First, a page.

9 NOV 14
Davenport Gap/Snowbird Trip: Day 3
Snowbird Mountain- Interstate 40 Underpass
Miles today: 4.8
“Discoveries are often made by not following instructions, by going off the main road, by trying the untried.”
– Frank Tyger
Didn’t sleep too bad last night; I guess the cloud cover was just enough to keep the chill away a little. Awoke around 8 and dawdled breaking camp down, no rush since Kelly wasn’t due to meet me at Exit 451 off of I-40 until around 2. Went back up to the FAA radio tower and took in the sights, snapping a few more pictures, then headed back down Snowbird. When I say headed back down, I mean meandered. Was in absolutley no rush, as there was no need to risk a last-minute spill down the mountainside.
Navigated some of the stupid blowdowns again, but at least I had figured out how to best negotiate them from yesterday. I thought it would be a good idea to mark the bad areas on my GPS and let the folks at the Carolina Mountain Club know about them.
Heading down from Spanish Oak Gap
I stopped by Painter Branch again to get some water, and as I was getting myself saddled back up I heard a loud rustling noise, like a large mammal was coming down the trail. I stiffened up abruptly, and then breathed a sigh of relief when the cause of the noise was in fact not a black bear, but a group of 4 southbounders loping downhill. They stopped for a quick break and we made our introductions. They were two men, Human Torch and another guy whose name I forgot, and two women, Faith and… damnit I need to start writing these down! Sorry.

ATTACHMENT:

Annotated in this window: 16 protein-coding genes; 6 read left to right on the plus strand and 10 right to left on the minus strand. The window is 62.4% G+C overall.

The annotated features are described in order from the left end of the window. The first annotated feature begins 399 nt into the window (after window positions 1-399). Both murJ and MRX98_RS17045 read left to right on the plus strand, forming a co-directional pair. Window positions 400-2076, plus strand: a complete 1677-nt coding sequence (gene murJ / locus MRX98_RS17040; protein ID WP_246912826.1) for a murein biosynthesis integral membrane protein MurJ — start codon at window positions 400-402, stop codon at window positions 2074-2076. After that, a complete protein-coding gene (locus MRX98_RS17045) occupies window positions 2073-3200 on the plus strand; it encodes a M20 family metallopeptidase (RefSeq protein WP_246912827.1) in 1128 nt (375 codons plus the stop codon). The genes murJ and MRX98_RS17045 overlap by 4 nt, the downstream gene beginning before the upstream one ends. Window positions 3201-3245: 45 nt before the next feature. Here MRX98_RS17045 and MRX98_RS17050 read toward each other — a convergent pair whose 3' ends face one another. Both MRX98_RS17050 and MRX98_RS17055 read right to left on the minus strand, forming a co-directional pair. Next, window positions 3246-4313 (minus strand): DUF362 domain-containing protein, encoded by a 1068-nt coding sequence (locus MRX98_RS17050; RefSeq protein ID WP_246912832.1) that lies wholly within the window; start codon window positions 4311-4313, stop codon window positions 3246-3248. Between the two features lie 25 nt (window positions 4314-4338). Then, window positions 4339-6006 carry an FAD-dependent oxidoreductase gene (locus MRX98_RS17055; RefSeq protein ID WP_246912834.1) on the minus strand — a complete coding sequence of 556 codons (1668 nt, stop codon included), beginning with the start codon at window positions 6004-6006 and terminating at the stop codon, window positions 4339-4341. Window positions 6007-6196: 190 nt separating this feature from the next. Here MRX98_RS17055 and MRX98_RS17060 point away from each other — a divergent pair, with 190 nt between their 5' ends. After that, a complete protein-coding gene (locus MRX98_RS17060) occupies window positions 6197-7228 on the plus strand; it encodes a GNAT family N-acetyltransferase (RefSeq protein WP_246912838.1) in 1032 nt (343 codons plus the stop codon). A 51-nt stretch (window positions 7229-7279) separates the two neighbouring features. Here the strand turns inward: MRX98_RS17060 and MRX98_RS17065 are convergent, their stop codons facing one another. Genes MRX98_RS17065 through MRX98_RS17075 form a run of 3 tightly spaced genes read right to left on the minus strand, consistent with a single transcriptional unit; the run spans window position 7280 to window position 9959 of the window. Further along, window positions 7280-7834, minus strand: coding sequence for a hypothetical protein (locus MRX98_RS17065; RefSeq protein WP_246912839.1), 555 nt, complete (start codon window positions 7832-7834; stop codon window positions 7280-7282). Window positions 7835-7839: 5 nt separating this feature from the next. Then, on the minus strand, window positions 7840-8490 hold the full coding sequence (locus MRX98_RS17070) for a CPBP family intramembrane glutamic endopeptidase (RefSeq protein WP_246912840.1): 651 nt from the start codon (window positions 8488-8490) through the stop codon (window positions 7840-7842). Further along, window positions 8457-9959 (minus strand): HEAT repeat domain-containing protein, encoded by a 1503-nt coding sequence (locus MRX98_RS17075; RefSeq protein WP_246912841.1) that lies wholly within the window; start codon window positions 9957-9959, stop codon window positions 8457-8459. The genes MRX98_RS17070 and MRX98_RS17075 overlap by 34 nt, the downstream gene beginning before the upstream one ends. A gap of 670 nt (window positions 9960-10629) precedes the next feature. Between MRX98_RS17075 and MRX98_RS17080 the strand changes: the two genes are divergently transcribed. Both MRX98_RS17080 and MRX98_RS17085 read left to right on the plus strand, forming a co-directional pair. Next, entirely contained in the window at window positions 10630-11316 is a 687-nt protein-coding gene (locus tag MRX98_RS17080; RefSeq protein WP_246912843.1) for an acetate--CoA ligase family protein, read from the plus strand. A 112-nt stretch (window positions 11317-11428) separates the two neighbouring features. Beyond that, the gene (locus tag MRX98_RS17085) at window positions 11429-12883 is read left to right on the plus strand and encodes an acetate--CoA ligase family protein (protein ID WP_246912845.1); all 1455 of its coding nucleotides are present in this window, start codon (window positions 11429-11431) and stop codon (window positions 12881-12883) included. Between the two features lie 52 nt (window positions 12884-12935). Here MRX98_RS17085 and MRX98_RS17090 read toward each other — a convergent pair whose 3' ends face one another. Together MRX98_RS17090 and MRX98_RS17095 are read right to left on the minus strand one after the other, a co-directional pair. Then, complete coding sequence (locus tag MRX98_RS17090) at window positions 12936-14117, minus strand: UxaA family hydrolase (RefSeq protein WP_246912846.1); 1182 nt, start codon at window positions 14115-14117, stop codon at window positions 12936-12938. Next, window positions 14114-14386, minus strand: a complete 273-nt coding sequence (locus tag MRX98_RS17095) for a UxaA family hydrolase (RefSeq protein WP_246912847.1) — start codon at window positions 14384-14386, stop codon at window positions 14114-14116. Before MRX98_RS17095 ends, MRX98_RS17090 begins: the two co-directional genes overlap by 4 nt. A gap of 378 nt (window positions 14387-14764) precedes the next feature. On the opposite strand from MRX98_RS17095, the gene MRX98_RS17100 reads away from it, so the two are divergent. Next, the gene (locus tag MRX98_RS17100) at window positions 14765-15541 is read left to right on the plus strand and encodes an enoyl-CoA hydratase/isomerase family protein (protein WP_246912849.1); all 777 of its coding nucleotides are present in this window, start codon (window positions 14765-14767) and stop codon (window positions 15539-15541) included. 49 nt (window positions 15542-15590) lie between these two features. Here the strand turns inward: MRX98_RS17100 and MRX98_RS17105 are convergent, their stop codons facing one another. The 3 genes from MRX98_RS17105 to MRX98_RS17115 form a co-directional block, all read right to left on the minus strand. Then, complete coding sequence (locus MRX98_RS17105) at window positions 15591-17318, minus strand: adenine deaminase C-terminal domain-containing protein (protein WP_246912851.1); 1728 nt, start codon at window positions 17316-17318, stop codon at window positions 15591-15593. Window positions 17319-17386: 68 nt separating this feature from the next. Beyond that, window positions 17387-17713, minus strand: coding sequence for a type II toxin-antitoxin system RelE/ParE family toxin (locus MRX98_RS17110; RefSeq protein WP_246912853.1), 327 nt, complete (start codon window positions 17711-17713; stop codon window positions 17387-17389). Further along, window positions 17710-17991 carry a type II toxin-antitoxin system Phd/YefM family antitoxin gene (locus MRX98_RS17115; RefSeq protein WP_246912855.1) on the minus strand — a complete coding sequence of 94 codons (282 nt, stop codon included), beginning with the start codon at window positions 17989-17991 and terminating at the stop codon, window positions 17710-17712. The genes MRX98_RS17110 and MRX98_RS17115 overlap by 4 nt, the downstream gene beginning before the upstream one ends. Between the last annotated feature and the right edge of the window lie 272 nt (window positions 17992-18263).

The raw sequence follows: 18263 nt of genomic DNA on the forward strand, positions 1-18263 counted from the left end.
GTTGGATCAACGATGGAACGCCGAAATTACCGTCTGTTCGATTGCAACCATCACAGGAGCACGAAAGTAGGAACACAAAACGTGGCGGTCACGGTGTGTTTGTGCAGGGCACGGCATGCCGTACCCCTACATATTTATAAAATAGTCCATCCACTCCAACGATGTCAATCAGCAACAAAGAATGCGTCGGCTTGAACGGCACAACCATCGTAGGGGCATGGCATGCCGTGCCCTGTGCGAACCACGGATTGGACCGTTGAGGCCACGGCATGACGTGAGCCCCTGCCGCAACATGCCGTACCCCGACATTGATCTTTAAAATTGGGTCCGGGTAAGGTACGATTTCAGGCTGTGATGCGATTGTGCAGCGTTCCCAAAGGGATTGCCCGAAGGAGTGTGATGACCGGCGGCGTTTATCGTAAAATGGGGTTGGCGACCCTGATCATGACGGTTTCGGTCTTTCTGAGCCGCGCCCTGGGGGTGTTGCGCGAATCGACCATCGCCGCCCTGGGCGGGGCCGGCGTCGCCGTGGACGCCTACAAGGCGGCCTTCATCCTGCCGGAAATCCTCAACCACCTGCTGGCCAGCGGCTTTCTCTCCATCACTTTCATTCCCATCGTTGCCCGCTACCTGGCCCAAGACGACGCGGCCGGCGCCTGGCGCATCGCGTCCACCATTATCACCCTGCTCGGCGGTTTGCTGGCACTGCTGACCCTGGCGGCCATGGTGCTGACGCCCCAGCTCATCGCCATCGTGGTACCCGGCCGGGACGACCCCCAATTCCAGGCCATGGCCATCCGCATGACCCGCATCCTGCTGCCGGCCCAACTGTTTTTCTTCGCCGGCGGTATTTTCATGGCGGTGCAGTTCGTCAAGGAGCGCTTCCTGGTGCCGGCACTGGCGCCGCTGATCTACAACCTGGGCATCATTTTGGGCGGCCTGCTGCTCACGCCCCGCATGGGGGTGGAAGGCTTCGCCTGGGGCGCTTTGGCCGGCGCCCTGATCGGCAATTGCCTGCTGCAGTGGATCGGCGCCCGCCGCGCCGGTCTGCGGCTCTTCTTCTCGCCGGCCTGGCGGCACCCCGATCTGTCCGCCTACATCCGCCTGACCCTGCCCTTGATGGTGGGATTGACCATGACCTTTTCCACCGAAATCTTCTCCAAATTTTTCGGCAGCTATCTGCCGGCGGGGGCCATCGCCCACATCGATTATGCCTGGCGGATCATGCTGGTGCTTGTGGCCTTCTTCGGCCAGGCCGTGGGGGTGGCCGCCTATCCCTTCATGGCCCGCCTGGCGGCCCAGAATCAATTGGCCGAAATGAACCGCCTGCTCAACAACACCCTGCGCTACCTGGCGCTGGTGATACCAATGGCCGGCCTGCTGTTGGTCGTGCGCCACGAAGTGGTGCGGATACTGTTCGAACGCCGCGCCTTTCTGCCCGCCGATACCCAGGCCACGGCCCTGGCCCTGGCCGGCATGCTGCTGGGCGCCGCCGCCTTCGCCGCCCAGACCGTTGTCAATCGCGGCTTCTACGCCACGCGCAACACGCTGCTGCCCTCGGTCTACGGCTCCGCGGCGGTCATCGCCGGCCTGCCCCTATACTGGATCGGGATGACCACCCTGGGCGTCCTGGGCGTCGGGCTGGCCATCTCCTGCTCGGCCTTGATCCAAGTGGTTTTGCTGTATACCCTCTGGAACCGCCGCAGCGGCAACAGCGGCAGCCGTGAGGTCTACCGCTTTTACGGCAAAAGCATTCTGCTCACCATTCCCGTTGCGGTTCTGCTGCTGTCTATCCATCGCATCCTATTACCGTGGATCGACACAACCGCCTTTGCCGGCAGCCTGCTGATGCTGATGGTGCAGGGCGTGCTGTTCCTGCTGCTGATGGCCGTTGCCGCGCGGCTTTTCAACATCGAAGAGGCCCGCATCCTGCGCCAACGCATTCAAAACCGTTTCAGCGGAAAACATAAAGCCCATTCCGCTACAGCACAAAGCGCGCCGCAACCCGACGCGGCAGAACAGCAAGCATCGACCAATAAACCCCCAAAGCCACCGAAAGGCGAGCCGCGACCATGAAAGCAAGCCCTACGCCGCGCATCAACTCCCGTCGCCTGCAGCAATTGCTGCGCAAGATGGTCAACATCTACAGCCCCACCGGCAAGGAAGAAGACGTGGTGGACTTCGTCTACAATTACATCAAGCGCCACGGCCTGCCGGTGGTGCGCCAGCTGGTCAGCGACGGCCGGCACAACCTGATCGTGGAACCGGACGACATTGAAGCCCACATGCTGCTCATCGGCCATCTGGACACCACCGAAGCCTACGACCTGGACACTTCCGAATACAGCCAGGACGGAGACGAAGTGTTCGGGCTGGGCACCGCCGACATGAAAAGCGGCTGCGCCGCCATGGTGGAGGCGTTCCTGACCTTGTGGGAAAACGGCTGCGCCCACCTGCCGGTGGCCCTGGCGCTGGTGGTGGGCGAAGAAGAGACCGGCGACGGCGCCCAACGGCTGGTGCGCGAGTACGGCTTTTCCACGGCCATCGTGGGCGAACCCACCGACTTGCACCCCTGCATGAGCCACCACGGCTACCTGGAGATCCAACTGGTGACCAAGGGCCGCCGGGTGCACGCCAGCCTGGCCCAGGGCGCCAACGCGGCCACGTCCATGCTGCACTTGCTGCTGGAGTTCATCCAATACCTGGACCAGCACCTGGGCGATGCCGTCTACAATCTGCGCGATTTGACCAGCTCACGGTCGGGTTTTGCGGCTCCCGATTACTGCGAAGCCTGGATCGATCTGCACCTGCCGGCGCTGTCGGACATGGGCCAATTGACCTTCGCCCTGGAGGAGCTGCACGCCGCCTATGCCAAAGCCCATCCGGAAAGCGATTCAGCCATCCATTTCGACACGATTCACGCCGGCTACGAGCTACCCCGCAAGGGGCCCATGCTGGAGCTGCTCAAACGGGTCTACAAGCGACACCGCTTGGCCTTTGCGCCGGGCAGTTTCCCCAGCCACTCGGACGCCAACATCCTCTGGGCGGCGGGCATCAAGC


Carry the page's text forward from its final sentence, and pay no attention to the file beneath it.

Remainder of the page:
Anyway, I offered them the rest of my jerky since my hike was done and they were heading into the ever-loving Smokies. We talked about stopping by Standing Bear. I definitely wanted to check that place out. One of them took a smoke break ,while the rest of us headed off. Well, THEY headed off, I just kind of followed. No way in hell was I going to keep up with them, even downhill, even if I threw my pack off and started running. Of course, it wasn’t long before the smoke break guy whizzed past me as well. Such as it is, being a weekend section hiker.
At a clearing under some powerlines, I saw a text from Kelly. I called her and she said that she’d forgotten we were in Central time, not Eastern time, so she was running an hour behind. Also, that she was late getting the kids up & out to breakfast so she was actually TWO hours behind schedule. “No problem” I answered, “I’ll just hang out at the hostel a little while longer”.
The Standing Bear Farm cabin, with a standing bear of course!
Once I came down the hill, instead of crossing the gravel road and heading back up the trail, I hooked a right and started up towards Standing Bear. It wasn’t more than .2 miles up the road, but was steep enough to remind my hamstrings what they’d done yesterday. The hostel is actually a group of cabins and out-buildings, with the main house back a little further.